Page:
6. Providers must be contractually required to inform commissioners and NHS England about use of restrictive practices and there must be enhanced monitoring by commissioners to ensure plans for ending restrictions are in place, with a named person at the provider responsible for reporting progress.
  7. Care education and treatment reviews of people in hospital or at risk of admission must be put on a statutory footing and should be overseen by people with relevant experience.
  8. A national reporting mechanism must be developed for the use of restrictive interventions in children’s and adults’ social care services, to mirror that in hospitals.

“Frustratingly ubiquitous” themes in multiple reports

CQC’s deputy chief inspector for hospitals and mental health lead, Dr Kevin Cleary, said it was clear fundamental change was needed: “Increased oversight and accountability are key to ensuring people are properly safeguarded. This must be underpinned by a firm foundation of human rights, to deliver a culture where restraint, seclusion and segregation are no longer accepted and are only used in extreme cases.”

The report is the latest in a string of studies to demand action on this issue. For the CQC review, a group of experts of experience studied 30 such reports published since 2007, which they said had identified “frustratingly…ubiquitous” themes, but whose implementation had been hampered by lack of “fit-for-purpose administration, funding, accountability and inspection regimen”.

The expert advisory group (EAG) added: “Almost every report identified the frustrating lack of accountability within the system. The EAG firmly believes that the current approach to accountability is insufficient. People with a learning disability and autistic people need CQC to implement an inspection framework that is fit for purpose, one that is focused on upholding people’s rights. Without this, human rights abuses of our most vulnerable will not only continue, but also be inevitable.”

National Autistic Society director of external affairs Jane Harris described the report as “disturbing”. She added: “If each area puts in place the right social care and housing services, hundreds of autistic people won’t need to go into hospital in the first place. We fully support the CQC’s call for a single national commissioner and minister to make sure this happens.”

Slow fall in hospital numbers

The government and NHS leaders have long sought to reduce the numbers of people with learning disabilities and autism in hospital and switch investment into community support; however, the number of inpatients has remained stubbornly high.

As of the end of September 2020, 2,060 people with learning disabilities and/or autism were in hospital, down from 2,315 two years previously and 2,595 in 2015. NHS England has a target to reduce inpatient provision by at least a half of 2015 levels – adjusting for population growth – by 2023-24.

Last November, following an interim report from the CQC’s review, focusing on seclusion and segregation, health and social care secretary Matt Hancock ordered that all inpatients receive a care review within the subsequent 12 months and either a discharge date or a plan to move them closer to the community. He also appointed an independent panel, led by crossbench peer and learning disability expert Baroness Hollins, to examine the cases of those in long-term segregation.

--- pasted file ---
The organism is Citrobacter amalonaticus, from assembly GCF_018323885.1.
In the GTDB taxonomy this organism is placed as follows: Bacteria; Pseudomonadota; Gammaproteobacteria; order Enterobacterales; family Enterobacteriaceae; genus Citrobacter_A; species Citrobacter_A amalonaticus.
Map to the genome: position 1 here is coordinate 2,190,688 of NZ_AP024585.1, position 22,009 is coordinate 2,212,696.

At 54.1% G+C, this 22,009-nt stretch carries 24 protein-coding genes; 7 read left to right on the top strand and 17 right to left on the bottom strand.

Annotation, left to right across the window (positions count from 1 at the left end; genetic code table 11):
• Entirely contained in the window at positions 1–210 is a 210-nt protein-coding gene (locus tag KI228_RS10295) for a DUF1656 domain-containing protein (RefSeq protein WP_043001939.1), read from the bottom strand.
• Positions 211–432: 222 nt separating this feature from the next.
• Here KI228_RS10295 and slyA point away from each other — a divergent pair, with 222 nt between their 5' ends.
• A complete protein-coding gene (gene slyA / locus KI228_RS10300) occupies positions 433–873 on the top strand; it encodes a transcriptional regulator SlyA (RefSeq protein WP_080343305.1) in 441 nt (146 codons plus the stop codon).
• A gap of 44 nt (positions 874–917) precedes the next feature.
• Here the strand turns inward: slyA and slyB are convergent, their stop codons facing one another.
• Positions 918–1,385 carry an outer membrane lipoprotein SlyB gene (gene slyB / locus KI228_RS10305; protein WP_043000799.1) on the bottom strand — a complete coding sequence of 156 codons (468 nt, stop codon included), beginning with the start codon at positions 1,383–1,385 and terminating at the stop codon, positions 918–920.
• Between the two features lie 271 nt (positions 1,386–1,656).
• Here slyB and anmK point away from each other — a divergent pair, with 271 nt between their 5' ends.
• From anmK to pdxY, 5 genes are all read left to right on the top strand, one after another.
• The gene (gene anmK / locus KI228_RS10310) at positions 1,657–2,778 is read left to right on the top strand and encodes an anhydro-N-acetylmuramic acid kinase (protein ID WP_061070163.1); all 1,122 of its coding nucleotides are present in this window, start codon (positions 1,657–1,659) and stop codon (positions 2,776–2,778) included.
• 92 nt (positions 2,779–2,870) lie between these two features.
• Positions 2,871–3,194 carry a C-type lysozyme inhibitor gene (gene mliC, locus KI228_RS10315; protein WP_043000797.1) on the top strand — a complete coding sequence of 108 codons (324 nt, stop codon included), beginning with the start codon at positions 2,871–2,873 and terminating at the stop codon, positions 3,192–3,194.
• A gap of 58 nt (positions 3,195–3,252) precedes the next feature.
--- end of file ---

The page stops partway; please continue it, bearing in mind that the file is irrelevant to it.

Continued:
Responding to the CQC’s report today, care minister Helen Whateley said: “The quality of care uncovered in the report is deeply concerning. Nobody should be receiving such poor care and we are already taking action, including investment in community services, independent case reviews of people in long term segregation, and the ongoing work overseen by Baroness Hollins. I am determined that this level of care should no longer have any place in our health system, and will carefully consider the recommendations in this report.”

How CQC carried out its review

The review, from November 2018 to November 2019, was based on visits to 43 hospital wards for people with learning disabilities or autism, and children and young people with mental health needs, 13 mental health rehabilitation and low-secure wards, 27 care homes for people with a learning disability or autism, 11 children’s services and five secure children’s homes.

It also gathered information from 452 questionnaires completed by registered adult care providers, assessing care plans, reviewing prescriptions and other medicine reports and writing to commissioners about the cost of placements.

It conducted in-depth reviews of 66 people’s care, 42 of whom had an autism diagnosis and 21 having been looked-after children.

3 Responses to Overhaul needed to end ‘inhumane’ hospital care of people with learning disabilities or autism, says CQC

  1. Anita October 24, 2020 at 10:30 am #

    Is this the same CQC that failed to act when they were sent information about abuse at Whorlton Hall as early as 2015 then scrambled to pose as a competent inspection body after Panorama?

  2. Angie October 24, 2020 at 5:21 pm #

    As a Senior Social Worker reading this continues to anger me. The staff who work on wards always talk about the admission needing to be fast and they seem focused on discharge rather than the person centred care and treatment. Sadly as numerous community services lack resources, training and knowledge of how to help people in need, clients of varying needs get discharged with severe and enduring needs.
    This remains an ongoing conflict which as always is ensuring the tick box is completed on wards and the actual need of the person is missed.
    I do hope this report starts to get services and staff appropriately trained and to provide the services needed albeit short stays or long stays on a ward.

  3. Chris Sterry October 30, 2020 at 8:20 am #

    Much of hospital care follows the ‘medical’ model, which is generally not good for many patients and certainly not for patients with Learning Disabilities and Autism.

    All care should be modeled on a model based on ‘patient-centred’ care, rather than ‘institutional’ care, that is care based on the needs of each individual and not the system that is in force currently.

    Patients views and choices should be obtained as early as possible, at admission would be ideal.

    This could be more expensive, but it is what is needed.

    I realise the article is referring to private hospitals in the field of mental health, but this is also relevant to General Hospitals dealing with the variety of medical issues.